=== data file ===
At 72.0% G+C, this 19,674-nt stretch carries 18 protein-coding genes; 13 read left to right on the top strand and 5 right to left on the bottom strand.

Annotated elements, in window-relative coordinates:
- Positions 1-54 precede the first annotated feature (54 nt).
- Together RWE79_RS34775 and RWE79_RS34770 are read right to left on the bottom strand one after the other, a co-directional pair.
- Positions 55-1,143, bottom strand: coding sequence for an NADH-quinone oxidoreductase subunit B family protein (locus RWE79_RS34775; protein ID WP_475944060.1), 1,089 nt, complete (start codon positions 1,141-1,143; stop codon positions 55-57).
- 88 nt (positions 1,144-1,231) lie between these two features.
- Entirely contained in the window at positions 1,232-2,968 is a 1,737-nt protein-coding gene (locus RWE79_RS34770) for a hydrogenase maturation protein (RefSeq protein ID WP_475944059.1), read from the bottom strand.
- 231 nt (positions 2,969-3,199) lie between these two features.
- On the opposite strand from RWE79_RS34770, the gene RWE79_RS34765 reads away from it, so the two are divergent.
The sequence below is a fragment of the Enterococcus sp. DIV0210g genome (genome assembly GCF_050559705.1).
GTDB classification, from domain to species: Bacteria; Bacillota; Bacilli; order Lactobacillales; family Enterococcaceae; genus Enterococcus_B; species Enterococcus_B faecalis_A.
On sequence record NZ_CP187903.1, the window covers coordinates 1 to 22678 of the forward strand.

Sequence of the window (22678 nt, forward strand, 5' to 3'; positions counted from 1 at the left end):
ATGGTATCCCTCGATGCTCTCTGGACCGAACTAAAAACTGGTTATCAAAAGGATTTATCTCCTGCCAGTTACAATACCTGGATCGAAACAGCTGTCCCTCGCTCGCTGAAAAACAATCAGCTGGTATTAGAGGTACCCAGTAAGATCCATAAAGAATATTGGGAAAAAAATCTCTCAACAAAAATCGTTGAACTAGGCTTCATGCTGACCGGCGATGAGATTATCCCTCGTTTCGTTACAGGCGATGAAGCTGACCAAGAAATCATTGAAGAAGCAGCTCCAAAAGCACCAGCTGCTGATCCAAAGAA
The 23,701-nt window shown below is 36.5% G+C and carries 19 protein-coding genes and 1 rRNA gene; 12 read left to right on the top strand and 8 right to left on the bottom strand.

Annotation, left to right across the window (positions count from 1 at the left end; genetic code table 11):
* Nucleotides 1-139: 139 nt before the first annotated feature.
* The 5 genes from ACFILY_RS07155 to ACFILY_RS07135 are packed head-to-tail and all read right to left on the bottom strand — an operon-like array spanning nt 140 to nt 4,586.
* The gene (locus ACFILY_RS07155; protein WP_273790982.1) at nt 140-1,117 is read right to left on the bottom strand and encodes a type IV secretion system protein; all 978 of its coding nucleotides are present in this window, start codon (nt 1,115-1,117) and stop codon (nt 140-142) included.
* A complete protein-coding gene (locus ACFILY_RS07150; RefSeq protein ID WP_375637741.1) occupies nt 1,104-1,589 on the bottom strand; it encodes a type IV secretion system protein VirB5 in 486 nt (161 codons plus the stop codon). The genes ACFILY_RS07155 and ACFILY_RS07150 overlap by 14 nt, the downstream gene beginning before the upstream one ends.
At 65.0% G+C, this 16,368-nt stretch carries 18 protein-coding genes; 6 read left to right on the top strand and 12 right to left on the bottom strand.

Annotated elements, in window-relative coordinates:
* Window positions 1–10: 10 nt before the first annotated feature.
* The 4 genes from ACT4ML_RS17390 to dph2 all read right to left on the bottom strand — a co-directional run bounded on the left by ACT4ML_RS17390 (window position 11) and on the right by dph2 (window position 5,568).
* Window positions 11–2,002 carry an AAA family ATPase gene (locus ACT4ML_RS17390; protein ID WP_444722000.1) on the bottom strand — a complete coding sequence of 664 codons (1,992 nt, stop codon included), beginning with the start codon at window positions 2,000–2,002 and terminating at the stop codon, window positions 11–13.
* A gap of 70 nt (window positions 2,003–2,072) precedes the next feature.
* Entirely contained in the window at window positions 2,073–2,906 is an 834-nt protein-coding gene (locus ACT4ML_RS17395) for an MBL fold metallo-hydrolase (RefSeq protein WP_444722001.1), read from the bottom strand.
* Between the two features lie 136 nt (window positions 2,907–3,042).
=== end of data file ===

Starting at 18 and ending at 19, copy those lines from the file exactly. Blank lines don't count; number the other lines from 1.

* The 5 genes from ACFILY_RS07155 to ACFILY_RS07135 are packed head-to-tail and all read right to left on the bottom strand — an operon-like array spanning nt 140 to nt 4,586.
* The gene (locus ACFILY_RS07155; protein WP_273790982.1) at nt 140-1,117 is read right to left on the bottom strand and encodes a type IV secretion system protein; all 978 of its coding nucleotides are present in this window, start codon (nt 1,115-1,117) and stop codon (nt 140-142) included.